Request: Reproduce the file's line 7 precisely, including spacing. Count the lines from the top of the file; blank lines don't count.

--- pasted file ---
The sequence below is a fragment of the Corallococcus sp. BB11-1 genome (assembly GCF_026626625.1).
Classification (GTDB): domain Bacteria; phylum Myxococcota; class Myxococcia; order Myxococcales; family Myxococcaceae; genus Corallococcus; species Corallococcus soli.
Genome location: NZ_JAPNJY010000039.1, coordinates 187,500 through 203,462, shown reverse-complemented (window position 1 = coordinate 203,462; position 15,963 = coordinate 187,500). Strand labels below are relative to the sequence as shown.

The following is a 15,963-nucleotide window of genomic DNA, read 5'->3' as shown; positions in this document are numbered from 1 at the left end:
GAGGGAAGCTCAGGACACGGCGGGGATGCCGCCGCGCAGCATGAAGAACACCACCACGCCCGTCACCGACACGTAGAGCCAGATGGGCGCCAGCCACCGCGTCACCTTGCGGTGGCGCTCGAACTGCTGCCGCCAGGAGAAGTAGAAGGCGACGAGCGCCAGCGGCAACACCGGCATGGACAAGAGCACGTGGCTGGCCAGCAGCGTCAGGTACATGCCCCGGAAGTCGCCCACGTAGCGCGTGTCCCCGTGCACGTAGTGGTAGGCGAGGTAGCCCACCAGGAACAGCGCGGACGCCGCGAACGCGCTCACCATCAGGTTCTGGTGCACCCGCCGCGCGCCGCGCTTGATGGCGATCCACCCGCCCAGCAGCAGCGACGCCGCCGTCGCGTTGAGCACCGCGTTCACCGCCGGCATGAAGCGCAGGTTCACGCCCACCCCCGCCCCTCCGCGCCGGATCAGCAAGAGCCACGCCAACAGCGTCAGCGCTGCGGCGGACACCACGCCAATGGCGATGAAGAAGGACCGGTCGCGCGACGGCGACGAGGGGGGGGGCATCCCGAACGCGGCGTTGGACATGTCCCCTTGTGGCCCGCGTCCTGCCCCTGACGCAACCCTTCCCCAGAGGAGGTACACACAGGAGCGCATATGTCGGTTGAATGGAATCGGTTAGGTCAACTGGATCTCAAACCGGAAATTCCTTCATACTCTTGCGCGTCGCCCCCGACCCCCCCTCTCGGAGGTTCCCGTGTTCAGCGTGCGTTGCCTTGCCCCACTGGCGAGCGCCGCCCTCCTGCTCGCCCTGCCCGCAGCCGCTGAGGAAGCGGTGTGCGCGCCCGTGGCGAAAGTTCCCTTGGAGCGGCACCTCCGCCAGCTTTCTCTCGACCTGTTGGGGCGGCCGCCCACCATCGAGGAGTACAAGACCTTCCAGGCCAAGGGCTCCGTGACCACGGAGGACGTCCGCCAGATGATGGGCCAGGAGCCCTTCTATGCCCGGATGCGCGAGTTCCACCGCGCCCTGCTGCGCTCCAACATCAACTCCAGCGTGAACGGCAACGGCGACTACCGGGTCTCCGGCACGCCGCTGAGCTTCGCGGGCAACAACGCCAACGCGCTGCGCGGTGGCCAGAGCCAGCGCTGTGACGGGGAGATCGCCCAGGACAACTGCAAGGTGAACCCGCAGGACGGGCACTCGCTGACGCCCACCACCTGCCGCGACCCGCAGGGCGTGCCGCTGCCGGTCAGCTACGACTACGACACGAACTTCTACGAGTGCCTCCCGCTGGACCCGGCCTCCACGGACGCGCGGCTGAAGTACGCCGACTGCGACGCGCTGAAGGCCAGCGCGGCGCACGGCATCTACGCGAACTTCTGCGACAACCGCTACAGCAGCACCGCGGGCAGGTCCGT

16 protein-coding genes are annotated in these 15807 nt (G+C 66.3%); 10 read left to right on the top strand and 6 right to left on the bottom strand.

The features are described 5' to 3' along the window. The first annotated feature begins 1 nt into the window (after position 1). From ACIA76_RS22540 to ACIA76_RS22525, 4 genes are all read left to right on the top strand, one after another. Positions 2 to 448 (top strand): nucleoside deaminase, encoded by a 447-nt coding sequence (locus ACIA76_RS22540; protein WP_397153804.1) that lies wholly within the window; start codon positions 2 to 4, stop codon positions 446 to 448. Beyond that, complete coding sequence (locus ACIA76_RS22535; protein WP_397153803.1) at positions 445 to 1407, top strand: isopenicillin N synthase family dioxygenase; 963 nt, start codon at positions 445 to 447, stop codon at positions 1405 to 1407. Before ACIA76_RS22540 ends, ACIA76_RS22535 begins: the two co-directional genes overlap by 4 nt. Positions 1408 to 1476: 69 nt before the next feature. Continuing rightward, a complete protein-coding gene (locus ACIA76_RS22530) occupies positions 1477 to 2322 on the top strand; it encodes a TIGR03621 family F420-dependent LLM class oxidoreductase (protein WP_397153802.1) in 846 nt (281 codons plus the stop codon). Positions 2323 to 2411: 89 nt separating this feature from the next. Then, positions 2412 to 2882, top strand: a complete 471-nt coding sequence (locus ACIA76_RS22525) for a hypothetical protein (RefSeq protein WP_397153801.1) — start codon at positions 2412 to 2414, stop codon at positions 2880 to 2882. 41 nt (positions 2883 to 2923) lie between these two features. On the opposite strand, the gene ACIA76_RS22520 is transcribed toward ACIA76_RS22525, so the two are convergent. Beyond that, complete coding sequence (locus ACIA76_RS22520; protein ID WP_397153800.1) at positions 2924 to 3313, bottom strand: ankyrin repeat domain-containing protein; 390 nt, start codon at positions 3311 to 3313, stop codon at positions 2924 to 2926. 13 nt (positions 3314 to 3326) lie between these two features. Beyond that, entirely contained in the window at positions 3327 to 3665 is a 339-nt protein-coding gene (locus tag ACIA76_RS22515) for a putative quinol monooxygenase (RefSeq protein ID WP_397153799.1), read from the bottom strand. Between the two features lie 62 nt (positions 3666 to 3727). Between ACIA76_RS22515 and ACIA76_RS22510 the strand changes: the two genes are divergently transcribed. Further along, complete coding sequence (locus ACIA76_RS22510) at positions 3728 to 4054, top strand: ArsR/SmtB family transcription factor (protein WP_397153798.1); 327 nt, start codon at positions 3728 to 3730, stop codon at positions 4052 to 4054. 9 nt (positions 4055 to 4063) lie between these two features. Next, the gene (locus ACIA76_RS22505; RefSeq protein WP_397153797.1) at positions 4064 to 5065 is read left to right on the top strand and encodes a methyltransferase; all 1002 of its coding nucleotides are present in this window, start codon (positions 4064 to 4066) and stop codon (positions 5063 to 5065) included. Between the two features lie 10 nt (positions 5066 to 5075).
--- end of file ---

The features are described 5' to 3' along the window. The first annotated feature begins 1 nt into the window (after position 1). From ACIA76_RS22540 to ACIA76_RS22525, 4 genes are all read left to right on the top strand, one after another. Positions 2 to 448 (top strand): nucleoside deaminase, encoded by a 447-nt coding sequence (locus ACIA76_RS22540; protein WP_397153804.1) that lies wholly within the window; start codon positions 2 to 4, stop codon positions 446 to 448. Beyond that, complete coding sequence (locus ACIA76_RS22535; protein WP_397153803.1) at positions 445 to 1407, top strand: isopenicillin N synthase family dioxygenase; 963 nt, start codon at positions 445 to 447, stop codon at positions 1405 to 1407. Before ACIA76_RS22540 ends, ACIA76_RS22535 begins: the two co-directional genes overlap by 4 nt. Positions 1408 to 1476: 69 nt before the next feature. Continuing rightward, a complete protein-coding gene (locus ACIA76_RS22530) occupies positions 1477 to 2322 on the top strand; it encodes a TIGR03621 family F420-dependent LLM class oxidoreductase (protein WP_397153802.1) in 846 nt (281 codons plus the stop codon). Positions 2323 to 2411: 89 nt separating this feature from the next. Then, positions 2412 to 2882, top strand: a complete 471-nt coding sequence (locus ACIA76_RS22525) for a hypothetical protein (RefSeq protein WP_397153801.1) — start codon at positions 2412 to 2414, stop codon at positions 2880 to 2882. 41 nt (positions 2883 to 2923) lie between these two features. On the opposite strand, the gene ACIA76_RS22520 is transcribed toward ACIA76_RS22525, so the two are convergent. Beyond that, complete coding sequence (locus ACIA76_RS22520; protein ID WP_397153800.1) at positions 2924 to 3313, bottom strand: ankyrin repeat domain-containing protein; 390 nt, start codon at positions 3311 to 3313, stop codon at positions 2924 to 2926. 13 nt (positions 3314 to 3326) lie between these two features. Beyond that, entirely contained in the window at positions 3327 to 3665 is a 339-nt protein-coding gene (locus tag ACIA76_RS22515) for a putative quinol monooxygenase (RefSeq protein ID WP_397153799.1), read from the bottom strand. Between the two features lie 62 nt (positions 3666 to 3727). Between ACIA76_RS22515 and ACIA76_RS22510 the strand changes: the two genes are divergently transcribed. Further along, complete coding sequence (locus ACIA76_RS22510) at positions 3728 to 4054, top strand: ArsR/SmtB family transcription factor (protein WP_397153798.1); 327 nt, start codon at positions 3728 to 3730, stop codon at positions 4052 to 4054. 9 nt (positions 4055 to 4063) lie between these two features. Next, the gene (locus ACIA76_RS22505; RefSeq protein WP_397153797.1) at positions 4064 to 5065 is read left to right on the top strand and encodes a methyltransferase; all 1002 of its coding nucleotides are present in this window, start codon (positions 4064 to 4066) and stop codon (positions 5063 to 5065) included. Between the two features lie 10 nt (positions 5066 to 5075).